And I suppose I ought to commend GQ and JQ (no other names given) who are now giving the Bard's Othello the rap treatment with their lickety-split Othello the Remix, at Westside Theatre/Downstairs. The two Qs, who were heavily connected to The Bomb-itty of Errors, have also directed their new Shakespeare shake-up and act in it along with Jackson Doran and Postell Pringle in the title role.
While DJ Supernova does his frenzied thing upstage on Scott Adam Davis's blaring set, the cast members--all but Pringle doubling--retell the famous tale of the Moor who's prodded to red-hot jealousy by his henchman Iago and comes to believe his young wife Desdemona (she's heard but not seen) is cheating on him with valued subordinate Cassio. So he murders her.
While GQ and JQ stay faithful to the plot, they've updated the tragedy to a recording company today. Among other liberties taken is the substitution of a gaudy neck chain for the handkerchief that causes all the sturm und drang in the original.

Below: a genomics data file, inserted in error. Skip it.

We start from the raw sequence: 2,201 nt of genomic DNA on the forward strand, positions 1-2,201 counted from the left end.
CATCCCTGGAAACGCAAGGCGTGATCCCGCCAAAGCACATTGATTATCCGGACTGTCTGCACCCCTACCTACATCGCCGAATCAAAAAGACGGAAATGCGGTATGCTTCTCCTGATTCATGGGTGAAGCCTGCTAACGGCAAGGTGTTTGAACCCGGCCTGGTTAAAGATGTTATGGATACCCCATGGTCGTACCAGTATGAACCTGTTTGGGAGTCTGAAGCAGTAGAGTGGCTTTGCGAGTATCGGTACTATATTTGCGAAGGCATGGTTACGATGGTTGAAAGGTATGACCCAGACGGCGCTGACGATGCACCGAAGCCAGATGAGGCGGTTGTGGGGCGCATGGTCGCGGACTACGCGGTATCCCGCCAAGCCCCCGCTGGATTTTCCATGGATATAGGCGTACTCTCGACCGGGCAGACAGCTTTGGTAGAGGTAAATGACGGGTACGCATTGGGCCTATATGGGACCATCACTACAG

The four men barely take a breather while moving about and gesticulating in the now time-honored rapper manner, but something does nag about the modernizing. There's the distinct feeling that those involved want current audiences to appreciate Shakespeare but are concerned that his language has grown to be off-putting. It hasn't, and at no point does the replacement verse reach the supernal level of the real thing.